Science Teachers – In What Ways Have You Partnered with Your School Librarian?
Posted: Friday, May 20th, 2016
by Laura Henriques
Early this spring the California School Library Association, CSLA, hosted their annual conference. They invited subject area professional organizations to attend the meeting and do a presentation. I was there to represent CSTA and do a workshop. Since then I have had a few conversations with Dr. Lesley Farmer, a colleague of mine at CSULB and former President of the California School Library Foundation, CSLA’s Vice President and editor of CSLA’s journal, about ways to that our members might be able to collaborate and learn with and from each other. School librarians and media specialists can be powerful partners and help us find good resources.
As you will see in the article (below) which Lesley wrote for CSLA’s monthly newsletter, we came up with a variety of ways that our members could benefit by working together. She is putting together a joint CSLA/CSTA webinar (hosted by CSLA but available to both organizations) for this summer. We’ll share details when they are finalized.
I challenge all of us to think about ways that the implementation of NGSS can be supported by partnering with our school media specialists/school librarians. Here are a few ideas to consider. I encourage you to add your ideas to the comment section below this article.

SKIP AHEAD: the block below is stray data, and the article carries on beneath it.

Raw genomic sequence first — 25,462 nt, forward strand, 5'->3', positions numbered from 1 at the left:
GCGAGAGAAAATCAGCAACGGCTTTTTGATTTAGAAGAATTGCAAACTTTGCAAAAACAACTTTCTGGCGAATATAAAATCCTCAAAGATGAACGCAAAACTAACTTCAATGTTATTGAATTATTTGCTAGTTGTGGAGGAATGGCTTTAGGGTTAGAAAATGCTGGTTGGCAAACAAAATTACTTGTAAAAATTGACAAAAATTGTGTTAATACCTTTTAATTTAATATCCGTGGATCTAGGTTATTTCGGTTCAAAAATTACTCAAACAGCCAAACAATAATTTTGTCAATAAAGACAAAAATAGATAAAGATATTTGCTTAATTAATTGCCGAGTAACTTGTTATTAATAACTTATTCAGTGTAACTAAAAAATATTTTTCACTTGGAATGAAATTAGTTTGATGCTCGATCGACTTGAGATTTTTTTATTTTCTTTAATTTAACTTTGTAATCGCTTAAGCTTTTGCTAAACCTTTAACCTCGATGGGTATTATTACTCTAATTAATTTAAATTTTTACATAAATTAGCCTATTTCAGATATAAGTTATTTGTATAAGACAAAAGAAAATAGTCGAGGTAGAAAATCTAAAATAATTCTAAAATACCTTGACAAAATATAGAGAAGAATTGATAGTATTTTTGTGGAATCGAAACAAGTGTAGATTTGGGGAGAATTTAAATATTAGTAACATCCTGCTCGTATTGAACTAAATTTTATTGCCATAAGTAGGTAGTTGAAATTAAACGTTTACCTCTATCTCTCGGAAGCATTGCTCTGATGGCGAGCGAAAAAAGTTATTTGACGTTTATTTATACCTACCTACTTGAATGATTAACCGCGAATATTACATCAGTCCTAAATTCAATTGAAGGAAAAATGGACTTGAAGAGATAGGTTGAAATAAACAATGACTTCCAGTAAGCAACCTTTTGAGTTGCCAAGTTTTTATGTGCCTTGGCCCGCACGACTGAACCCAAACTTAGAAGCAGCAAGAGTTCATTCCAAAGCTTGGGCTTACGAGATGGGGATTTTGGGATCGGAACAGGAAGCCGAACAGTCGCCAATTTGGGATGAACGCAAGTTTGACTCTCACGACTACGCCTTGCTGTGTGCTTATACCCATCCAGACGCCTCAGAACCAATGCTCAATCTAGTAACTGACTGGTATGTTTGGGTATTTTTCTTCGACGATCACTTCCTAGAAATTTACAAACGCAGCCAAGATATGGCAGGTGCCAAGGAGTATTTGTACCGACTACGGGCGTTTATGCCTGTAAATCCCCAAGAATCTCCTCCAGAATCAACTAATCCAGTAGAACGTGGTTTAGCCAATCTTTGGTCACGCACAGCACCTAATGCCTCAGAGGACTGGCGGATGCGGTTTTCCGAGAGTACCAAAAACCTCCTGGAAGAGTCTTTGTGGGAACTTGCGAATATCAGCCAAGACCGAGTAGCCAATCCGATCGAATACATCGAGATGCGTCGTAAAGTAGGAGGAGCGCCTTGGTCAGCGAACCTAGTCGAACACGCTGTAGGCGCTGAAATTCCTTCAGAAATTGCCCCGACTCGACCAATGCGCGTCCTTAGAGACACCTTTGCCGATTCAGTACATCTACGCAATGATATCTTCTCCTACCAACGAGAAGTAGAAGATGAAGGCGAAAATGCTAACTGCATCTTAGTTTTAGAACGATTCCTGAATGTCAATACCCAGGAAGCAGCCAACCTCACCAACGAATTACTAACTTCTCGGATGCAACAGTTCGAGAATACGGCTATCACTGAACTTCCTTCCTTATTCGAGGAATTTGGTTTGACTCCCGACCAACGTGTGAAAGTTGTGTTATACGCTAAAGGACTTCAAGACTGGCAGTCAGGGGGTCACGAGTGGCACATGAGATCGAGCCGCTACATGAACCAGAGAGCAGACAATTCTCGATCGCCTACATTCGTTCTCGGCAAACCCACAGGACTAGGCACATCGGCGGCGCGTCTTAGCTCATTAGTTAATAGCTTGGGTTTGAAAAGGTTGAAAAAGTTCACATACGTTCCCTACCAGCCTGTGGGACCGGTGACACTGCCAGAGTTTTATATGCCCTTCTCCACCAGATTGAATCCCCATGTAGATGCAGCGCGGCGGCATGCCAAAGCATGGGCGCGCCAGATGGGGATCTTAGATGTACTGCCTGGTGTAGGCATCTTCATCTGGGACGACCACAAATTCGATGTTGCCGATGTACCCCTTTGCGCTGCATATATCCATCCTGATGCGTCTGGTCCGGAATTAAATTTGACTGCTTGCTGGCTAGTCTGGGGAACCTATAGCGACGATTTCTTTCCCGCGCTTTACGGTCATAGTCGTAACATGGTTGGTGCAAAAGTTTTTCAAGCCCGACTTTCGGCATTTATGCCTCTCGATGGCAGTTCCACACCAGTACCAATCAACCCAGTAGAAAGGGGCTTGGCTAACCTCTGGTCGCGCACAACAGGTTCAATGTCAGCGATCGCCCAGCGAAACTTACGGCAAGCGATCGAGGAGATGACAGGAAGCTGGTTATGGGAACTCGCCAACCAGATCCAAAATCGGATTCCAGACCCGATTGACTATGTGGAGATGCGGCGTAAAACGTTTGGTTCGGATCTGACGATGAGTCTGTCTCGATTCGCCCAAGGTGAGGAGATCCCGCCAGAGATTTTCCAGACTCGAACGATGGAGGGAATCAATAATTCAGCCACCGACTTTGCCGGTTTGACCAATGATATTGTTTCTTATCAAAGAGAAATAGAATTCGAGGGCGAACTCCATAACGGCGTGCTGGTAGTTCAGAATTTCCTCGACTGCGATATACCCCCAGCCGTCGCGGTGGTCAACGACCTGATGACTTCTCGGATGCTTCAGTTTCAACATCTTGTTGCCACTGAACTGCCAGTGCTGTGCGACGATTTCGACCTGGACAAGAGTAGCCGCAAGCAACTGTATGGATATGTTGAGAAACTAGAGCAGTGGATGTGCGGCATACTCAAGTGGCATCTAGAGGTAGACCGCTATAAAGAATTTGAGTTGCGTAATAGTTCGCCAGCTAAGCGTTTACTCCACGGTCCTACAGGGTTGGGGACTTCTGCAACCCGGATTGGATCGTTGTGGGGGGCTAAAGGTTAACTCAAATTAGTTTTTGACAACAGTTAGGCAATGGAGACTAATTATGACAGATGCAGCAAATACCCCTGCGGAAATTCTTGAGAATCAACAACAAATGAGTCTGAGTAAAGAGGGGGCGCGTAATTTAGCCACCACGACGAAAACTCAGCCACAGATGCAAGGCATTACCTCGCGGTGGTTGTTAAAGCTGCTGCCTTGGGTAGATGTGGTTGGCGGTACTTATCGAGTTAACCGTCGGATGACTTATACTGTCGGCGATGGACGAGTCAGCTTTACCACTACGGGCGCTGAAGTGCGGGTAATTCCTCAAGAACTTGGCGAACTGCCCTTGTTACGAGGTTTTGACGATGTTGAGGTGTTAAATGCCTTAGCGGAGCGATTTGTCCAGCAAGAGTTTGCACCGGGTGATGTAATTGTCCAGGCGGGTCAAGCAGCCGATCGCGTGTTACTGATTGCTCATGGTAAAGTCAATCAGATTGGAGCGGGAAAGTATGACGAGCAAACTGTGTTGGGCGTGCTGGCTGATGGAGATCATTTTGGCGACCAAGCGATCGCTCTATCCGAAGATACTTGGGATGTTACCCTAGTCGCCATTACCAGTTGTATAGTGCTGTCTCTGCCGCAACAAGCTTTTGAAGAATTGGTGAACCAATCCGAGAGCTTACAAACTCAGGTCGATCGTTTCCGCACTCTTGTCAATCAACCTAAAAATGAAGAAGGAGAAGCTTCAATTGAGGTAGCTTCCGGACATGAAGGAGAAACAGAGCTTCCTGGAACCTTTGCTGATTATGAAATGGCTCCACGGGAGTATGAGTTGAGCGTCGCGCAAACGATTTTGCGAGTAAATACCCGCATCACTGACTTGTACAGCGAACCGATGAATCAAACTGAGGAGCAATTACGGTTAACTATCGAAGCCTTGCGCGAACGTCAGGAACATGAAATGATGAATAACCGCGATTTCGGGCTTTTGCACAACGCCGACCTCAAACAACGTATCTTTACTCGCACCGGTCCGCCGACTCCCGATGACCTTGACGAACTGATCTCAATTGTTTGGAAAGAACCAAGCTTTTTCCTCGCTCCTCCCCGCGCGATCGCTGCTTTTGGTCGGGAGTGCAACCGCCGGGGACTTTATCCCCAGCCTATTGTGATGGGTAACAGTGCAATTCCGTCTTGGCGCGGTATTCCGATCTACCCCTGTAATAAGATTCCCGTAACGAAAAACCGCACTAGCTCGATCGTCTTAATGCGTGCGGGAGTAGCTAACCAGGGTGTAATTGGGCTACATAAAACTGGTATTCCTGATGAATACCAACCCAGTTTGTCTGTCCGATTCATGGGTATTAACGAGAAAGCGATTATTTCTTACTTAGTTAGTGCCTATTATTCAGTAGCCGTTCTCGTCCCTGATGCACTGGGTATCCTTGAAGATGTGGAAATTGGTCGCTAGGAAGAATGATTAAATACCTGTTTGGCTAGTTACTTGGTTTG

- We may want to have students to do some reading about the science behind phenomenon other than that which is found in a textbook. Those of you who have participated in NGSS lessons at the Rollout Symposium around the state have experienced science lessons that have a reading embedded into the lesson after you’ve had the opportunity to engage and explore a phenomenon. Our librarians may be able to help us locate appropriate texts.
- Librarians can help us locate data from online databases. These can be used to help answer a range of quesitons, enable us to argue from evidence and much more. Many of the science and engineering practices can be employed using data from online databases.
- Expertise in searching out resources that help us teach (lesson ideas, pedagogical strategies, and more) is another way school librarians can support us. ERIC, subject matter databases and the like have articles and resources that are helpful for us and school librarians are probably more skilled at finding and searching than we are.
- More and more, school librarians are providing tech support. While they are not in charge of the servers or networks, they do tend to have a fluency with educational technology that many classroom teachers lack.
Thanks in advance for sharing ideas about how we can partner with our school librarians!
PARTNERSHIPS FOR STUDENT SUCCESS
(republished with permission)
by Dr. Lesley Farmer, California State University Long Beach
8 March 2016
for CSLA Newsletter
We know that school library programs can only fulfill their mission if library workers collaborate with the entire school community. However, we can expand our reach by partnering with organizations. Such partnering can be done individually and as a group. Profession associations help you, your program, and the field.